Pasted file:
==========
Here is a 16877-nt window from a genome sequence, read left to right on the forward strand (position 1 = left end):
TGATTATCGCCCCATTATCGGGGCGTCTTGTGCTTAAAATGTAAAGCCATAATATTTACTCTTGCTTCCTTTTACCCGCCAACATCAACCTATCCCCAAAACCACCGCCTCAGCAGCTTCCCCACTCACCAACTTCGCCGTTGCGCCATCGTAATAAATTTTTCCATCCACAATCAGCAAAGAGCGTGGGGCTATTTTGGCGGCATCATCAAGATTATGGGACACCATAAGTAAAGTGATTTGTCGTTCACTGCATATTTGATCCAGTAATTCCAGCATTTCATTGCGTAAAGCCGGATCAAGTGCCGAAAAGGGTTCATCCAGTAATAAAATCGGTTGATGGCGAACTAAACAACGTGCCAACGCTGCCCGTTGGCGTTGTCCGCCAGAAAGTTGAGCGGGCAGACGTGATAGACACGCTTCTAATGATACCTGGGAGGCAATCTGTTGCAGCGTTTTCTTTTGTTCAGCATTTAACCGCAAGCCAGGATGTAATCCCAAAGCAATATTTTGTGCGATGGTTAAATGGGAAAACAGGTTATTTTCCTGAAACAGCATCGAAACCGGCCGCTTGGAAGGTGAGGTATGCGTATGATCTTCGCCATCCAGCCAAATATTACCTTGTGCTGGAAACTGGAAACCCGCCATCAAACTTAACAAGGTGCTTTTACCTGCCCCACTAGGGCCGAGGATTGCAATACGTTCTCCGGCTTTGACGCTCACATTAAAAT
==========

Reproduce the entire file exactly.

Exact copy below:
Here is a 16877-nt window from a genome sequence, read left to right on the forward strand (position 1 = left end):
TGATTATCGCCCCATTATCGGGGCGTCTTGTGCTTAAAATGTAAAGCCATAATATTTACTCTTGCTTCCTTTTACCCGCCAACATCAACCTATCCCCAAAACCACCGCCTCAGCAGCTTCCCCACTCACCAACTTCGCCGTTGCGCCATCGTAATAAATTTTTCCATCCACAATCAGCAAAGAGCGTGGGGCTATTTTGGCGGCATCATCAAGATTATGGGACACCATAAGTAAAGTGATTTGTCGTTCACTGCATATTTGATCCAGTAATTCCAGCATTTCATTGCGTAAAGCCGGATCAAGTGCCGAAAAGGGTTCATCCAGTAATAAAATCGGTTGATGGCGAACTAAACAACGTGCCAACGCTGCCCGTTGGCGTTGTCCGCCAGAAAGTTGAGCGGGCAGACGTGATAGACACGCTTCTAATGATACCTGGGAGGCAATCTGTTGCAGCGTTTTCTTTTGTTCAGCATTTAACCGCAAGCCAGGATGTAATCCCAAAGCAATATTTTGTGCGATGGTTAAATGGGAAAACAGGTTATTTTCCTGAAACAGCATCGAAACCGGCCGCTTGGAAGGTGAGGTATGCGTATGATCTTCGCCATCCAGCCAAATATTACCTTGTGCTGGAAACTGGAAACCCGCCATCAAACTTAACAAGGTGCTTTTACCTGCCCCACTAGGGCCGAGGATTGCAATACGTTCTCCGGCTTTGACGCTCACATTAAAAT